She stared at her name, wondering how imagination counted as a talent, and whether any others would follow in Stephen’s neat print.

 

Continued from Thirty-Nine.
Keep reading to Forty-One.

 

Want to start at the very beginning? It’s a very good place to start.

Wilhelmina Winters: Thirty-Nine

Given the limited number of blue tables, Wil was surprised at how long she took to locate one containing the two people she knew would be sitting at it. She was about to give up, in fact, when she remembered the dimmer, less-populated overflow room of the cafeteria.

Sure enough, five expectant faces met her shy gaze when she poked around the doorway. It was enough of a shock to send her scurrying back out of the school, entirely. She was able to convince herself to stay, however; to walk fully into the room, and to sit in the last empty chair.

“So,” Derek said, “You guys all know Wil.” He smiled his kind, shy, hopeful smile around the table. Wil’s heart jumped a bit at the added attention, and especially at the smile.

She tried to look like she deserved to suddenly have people notice and befriend her, though acting was not her forte. As such, she ended up looking confused and nervous.

She knew the others seated by her -or, at least, knew their names. She had been surprised by that. Everyone at the blue table was in at least one of Wil’s classes. Derek was in two. But, so is Reagan, she thought defensively.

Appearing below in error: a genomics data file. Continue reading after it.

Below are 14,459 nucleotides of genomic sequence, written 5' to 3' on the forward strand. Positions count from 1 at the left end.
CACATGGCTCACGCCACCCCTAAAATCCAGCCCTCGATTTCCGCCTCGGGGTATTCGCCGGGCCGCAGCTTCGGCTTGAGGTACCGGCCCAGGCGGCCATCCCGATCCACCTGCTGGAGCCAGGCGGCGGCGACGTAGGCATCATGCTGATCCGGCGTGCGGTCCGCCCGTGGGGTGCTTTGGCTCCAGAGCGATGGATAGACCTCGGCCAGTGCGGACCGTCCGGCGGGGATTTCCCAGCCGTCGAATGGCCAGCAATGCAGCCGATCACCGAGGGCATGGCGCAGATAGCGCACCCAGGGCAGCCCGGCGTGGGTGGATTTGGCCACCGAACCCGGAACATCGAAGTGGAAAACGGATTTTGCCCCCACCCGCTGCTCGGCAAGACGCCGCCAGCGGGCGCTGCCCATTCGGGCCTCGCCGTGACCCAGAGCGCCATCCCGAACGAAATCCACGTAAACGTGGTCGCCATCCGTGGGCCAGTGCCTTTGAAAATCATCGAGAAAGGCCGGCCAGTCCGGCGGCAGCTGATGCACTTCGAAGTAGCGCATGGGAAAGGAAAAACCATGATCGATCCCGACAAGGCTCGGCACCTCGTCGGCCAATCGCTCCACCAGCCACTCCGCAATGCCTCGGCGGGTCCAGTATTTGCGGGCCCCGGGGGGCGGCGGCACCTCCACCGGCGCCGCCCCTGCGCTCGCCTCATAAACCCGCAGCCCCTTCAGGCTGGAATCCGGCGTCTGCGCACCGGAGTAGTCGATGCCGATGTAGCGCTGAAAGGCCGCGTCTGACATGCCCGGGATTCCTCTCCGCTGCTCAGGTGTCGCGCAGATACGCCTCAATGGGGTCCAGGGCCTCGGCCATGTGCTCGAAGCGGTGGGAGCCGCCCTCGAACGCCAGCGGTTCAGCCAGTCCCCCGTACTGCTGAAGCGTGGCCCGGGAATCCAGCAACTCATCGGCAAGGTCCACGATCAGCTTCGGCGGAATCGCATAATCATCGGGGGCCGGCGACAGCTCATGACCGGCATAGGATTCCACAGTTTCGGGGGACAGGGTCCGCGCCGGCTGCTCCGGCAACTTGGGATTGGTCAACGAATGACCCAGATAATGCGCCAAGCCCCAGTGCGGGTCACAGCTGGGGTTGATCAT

“We’ve been watching you, Wil,” Derek explained. This did not reassure Wil.

Art, a large teenage boy who shared her time in Mr. G.’s class, set down a roll and laughed. He had a nice laugh, the kind that came from deep inside and wasn’t too loud. “He means that in a good way,” Art said. Unlike Derek, Art’s voice sounded like it had already transitioned to a deeper tone.

“Oh.” Wil said.

Reagan rolled her eyes. “Derek,” she chastened. “You’re making us sound like stalkers.” She gave him a look, a laden fork dangerously dangling from her fingers.

“The thing is,” Reagan continued to Wil, “We are an elite group of talented teenagers. By ‘watching you,'” she imitated Derek’s voice sarcastically, “we mean that we think you should be part of the group.”

Wil’s face cleared, then clouded again. She wasn’t elite, or talented. She looked quickly at each person in assessment. Derek was kind and not bad-looking. Reagan was clearly very smart and good at acting. She knew Art was observant and intelligent. The other two members, Hope and Stephen, she didn’t know very well. She was naturally inclined to assume they had more to offer than she did.